Throughout the weekend, I spent my time exploring the town by foot. I’d read historical signs and get giddy over spring blossoms. Throughout my exploration, I’d sporadically throw myself into a variety of shops — ones that sold antiques, herbal remedies, local artwork, and an array of other earthy gift ideas. Berkeley Spring’s culture seemed to be one of a cheerful southern town with an odd West Coast fetish. I also spent the weekend what seemed like continuously writing, although I did stop to teach myself the art of felting by lamplight one night. I got a luscious amount of me time, but I didn’t entirely cut myself off from the world. After all, one of the most beautiful things about travel is the people you meet.
When I first decided to go on this trip, I “jokingly” told people that I was going on a spiritual journey. During this journey, I was going to go on a hunger strike and fervently dance until I passed out in an exhausted/hallucinogenic state. It would be at this moment that my spirit guide would present itself to me with valuable wisdom for the next leg of the journey (that leg being my return to general life). Once in Berkeley Springs, I decided I wouldn’t go into this trance, but that I would have a few beers. Same difference, right?
These beers had the good company of a musician. He was an older man with a guitar, a microphone, and a tip jar that read, “For Viagra Research.” He assured the audience that all of the funds stayed in the local community. I enjoyed his string pickin’. The truth is that I think I could bury myself in a good bluegrass song for all eternity and it would keep my soul nice and warm. A few beers later, an audience member put in a request for “Coal Miner’s Daughter,” and was soon up there singing by his side. I wanted to discuss with the musician my longing to learn how to pick a mean banjo and how I saw that in relation to my want to become a writer, but I decided to skip the deepness and head for one more beer back at Tari’s. The bar staff and frequenters of Tari’s were my favorite. Tari was right that she made up for the lack of fanciness with friendly service.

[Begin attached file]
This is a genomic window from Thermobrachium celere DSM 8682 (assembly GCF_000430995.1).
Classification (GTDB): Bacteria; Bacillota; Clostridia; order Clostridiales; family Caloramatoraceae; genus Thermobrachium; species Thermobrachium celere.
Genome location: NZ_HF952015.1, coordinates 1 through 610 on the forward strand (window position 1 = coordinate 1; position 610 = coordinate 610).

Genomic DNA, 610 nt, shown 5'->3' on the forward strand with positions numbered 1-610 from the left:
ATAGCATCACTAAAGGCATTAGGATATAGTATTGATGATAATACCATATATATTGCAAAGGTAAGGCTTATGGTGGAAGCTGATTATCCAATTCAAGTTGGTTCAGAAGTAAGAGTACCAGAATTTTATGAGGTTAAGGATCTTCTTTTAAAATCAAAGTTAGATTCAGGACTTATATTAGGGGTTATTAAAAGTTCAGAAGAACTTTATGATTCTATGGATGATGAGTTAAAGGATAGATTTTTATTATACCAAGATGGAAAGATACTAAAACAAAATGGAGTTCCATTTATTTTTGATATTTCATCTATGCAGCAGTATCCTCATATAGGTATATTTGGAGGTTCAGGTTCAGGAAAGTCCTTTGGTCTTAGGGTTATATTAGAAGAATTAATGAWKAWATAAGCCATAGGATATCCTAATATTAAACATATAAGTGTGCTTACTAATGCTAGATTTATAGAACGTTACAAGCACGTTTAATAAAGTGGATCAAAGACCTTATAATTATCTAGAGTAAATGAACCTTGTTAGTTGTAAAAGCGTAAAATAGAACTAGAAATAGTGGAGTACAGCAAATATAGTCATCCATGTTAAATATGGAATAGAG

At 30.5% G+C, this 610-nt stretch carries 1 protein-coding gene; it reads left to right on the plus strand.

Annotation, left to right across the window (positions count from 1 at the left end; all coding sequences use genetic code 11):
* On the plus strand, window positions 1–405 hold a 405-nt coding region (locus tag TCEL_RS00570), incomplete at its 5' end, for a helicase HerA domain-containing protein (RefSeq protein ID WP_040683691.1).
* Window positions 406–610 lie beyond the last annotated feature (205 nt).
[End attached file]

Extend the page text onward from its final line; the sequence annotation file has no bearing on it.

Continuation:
My last night in Berkeley Springs, I sat and thought for a while about why I had gone on this trip and what I had learned from it. I had gone in an attempt to reconnect with my busy self, to quiet my chatty mind, and to see if I could truly escape from the routine of daily habits. I hadn’t used my cell phone all weekend, which quickly revealed to me how much I rely on it. I got used to letting go of the desire to know what time it was. I used one of those old-fashioned beeping alarm clocks if I needed to wake up by a certain time. During moments when I found myself alone and could actually feel the mild discomfort, the sensation of being exposed, that this can bring, I couldn’t temporarily hide myself by looking at my phone, pretending I was in the midst of important communications with other important people. There were habits, patterns that had to be broken.